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Razane Jammal, Lebanese actress and star of Djinn, poses for a portrait at the Emirates Palace. Paul O'Driscoll / The National
Razane Jammal, Lebanese actress and star of Djinn, poses for a portrait at the Emirates Palace. Paul O'Driscoll / The National

Haunted even after the making of Djinn

The actress Razane Jammal talks about getting deep into her role in the UAE-produced horror film Djinn.

For Razane Jammal, playing the lead role of Salama in the UAE-produced horror film Djinn was a truly traumatic experience.

Speaking during the Abu Dhabi Film Festival at the Emirates Palace, the Lebanese actress recalls the effects that portraying a housewife being tormented by supernatural beings had on her mental well-being.

“In order to play Salama I really had to believe what was happening to her. I had to believe in the djinn, I couldn’t just pretend ‘oh I’m so scared’,” she says.

“I really had to mind-twist myself, I had to go deep into things in the past that traumatised me. I opened a lot of wounds and it was hard to snap out of it after the film.”

Because of this, once filming was over, Jammal found herself in a state of despondency.

“I did go into a depression for about a month and it was very dark. I couldn’t eat, I couldn’t sleep, I was crying all the time and I was very unhappy,” she says.

“I was all alone in LA, so it was a very difficult time. So I started doing a lot of yoga, tai chi, meditation and I saw shamans – and this all healed me.”

The experience has changed her beliefs about the djinn.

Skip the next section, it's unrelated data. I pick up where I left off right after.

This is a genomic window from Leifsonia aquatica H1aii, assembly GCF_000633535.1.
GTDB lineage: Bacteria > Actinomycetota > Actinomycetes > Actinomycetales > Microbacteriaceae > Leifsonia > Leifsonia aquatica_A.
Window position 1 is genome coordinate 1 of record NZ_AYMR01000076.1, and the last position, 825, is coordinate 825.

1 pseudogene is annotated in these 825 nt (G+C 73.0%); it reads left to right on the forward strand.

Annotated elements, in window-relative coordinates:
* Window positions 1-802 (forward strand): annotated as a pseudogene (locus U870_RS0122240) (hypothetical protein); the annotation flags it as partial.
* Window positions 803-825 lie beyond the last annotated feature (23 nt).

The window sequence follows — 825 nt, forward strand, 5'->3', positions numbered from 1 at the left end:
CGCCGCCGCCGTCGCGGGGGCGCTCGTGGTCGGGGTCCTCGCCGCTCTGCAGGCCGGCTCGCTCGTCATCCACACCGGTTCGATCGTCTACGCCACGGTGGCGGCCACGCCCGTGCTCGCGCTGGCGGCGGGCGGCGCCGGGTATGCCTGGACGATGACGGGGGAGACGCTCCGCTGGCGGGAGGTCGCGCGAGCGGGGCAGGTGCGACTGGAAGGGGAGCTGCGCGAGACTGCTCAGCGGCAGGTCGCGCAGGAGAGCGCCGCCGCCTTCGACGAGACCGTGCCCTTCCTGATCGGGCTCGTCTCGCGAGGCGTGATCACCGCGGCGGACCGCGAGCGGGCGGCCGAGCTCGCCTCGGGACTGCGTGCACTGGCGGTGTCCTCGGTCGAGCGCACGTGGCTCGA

“Now I understand that djinns do exist, but the key is not to fear them and they will not hurt you. If you feel they are bugging you, you just have to yell at them like you would a little kid.”

The film premiered to a packed auditorium at the Emirates Palace on Friday evening. Thus far, the response to the movie has been generally positive, with extra praise for Jammal’s performance.

Before its screening, she was so unsure about her rendering of the role that she feared she might be up for a Razzie, the awards that honour the worst in film.

“When I watch myself I hate myself in everything that I do,” she says. “But when I went out [after the premiere], everyone was so warm and welcoming and generous with their words.”

She also sees it as triumph that the film, which has been beset by delays, made it to the big screens.

“It’s been two years and a half and I never actually thought it was going to happen,” she explains.

“There were problems in post-production and problems with the story that had to be fixed. I wasn’t really involved in that process, but we did do some reshoots in LA this year and this is when I thought perhaps this is really going out.”

The film goes on general release in the UAE on Thursday.

Jammal believes it could set a benchmark for other locally produced movies.

“I do hope there will be more horror films made in the UAE, plus films that tackle taboo subjects like children’s rights, women’s rights, or housekeepers who are mistreated,” she says.

“These topics need to be talked about. If a horror film is a stepping stone, so be it.”

And despite the traumas of making Djinn, if its producers call her agent asking her to star in a sequel, would she sign up?

Without a moment’s hesitation she exclaims: “I would do it in a heartbeat.”


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